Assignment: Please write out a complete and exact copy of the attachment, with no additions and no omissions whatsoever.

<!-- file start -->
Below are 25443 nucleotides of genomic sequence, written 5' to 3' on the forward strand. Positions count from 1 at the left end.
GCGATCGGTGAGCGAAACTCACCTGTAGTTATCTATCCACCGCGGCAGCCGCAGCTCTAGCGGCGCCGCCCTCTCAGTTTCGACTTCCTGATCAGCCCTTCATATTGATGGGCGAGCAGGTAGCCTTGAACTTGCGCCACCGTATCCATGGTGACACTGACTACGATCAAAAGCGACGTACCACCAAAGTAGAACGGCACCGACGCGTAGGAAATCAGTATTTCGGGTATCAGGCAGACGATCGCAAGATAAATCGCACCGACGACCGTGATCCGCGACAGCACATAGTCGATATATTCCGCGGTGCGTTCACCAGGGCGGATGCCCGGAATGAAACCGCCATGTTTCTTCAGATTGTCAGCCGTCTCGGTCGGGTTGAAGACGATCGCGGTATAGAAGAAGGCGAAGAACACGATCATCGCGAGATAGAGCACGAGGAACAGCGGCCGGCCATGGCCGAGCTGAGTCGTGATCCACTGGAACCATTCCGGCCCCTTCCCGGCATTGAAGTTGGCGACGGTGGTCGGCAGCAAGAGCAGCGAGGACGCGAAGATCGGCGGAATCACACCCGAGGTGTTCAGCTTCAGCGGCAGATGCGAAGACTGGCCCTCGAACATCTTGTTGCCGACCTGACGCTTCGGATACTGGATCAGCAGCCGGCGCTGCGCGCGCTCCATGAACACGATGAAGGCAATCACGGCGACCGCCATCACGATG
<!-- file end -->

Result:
Below are 25443 nucleotides of genomic sequence, written 5' to 3' on the forward strand. Positions count from 1 at the left end.
GCGATCGGTGAGCGAAACTCACCTGTAGTTATCTATCCACCGCGGCAGCCGCAGCTCTAGCGGCGCCGCCCTCTCAGTTTCGACTTCCTGATCAGCCCTTCATATTGATGGGCGAGCAGGTAGCCTTGAACTTGCGCCACCGTATCCATGGTGACACTGACTACGATCAAAAGCGACGTACCACCAAAGTAGAACGGCACCGACGCGTAGGAAATCAGTATTTCGGGTATCAGGCAGACGATCGCAAGATAAATCGCACCGACGACCGTGATCCGCGACAGCACATAGTCGATATATTCCGCGGTGCGTTCACCAGGGCGGATGCCCGGAATGAAACCGCCATGTTTCTTCAGATTGTCAGCCGTCTCGGTCGGGTTGAAGACGATCGCGGTATAGAAGAAGGCGAAGAACACGATCATCGCGAGATAGAGCACGAGGAACAGCGGCCGGCCATGGCCGAGCTGAGTCGTGATCCACTGGAACCATTCCGGCCCCTTCCCGGCATTGAAGTTGGCGACGGTGGTCGGCAGCAAGAGCAGCGAGGACGCGAAGATCGGCGGAATCACACCCGAGGTGTTCAGCTTCAGCGGCAGATGCGAAGACTGGCCCTCGAACATCTTGTTGCCGACCTGACGCTTCGGATACTGGATCAGCAGCCGGCGCTGCGCGCGCTCCATGAACACGATGAAGGCAATCACGGCGACCGCCATCACGATG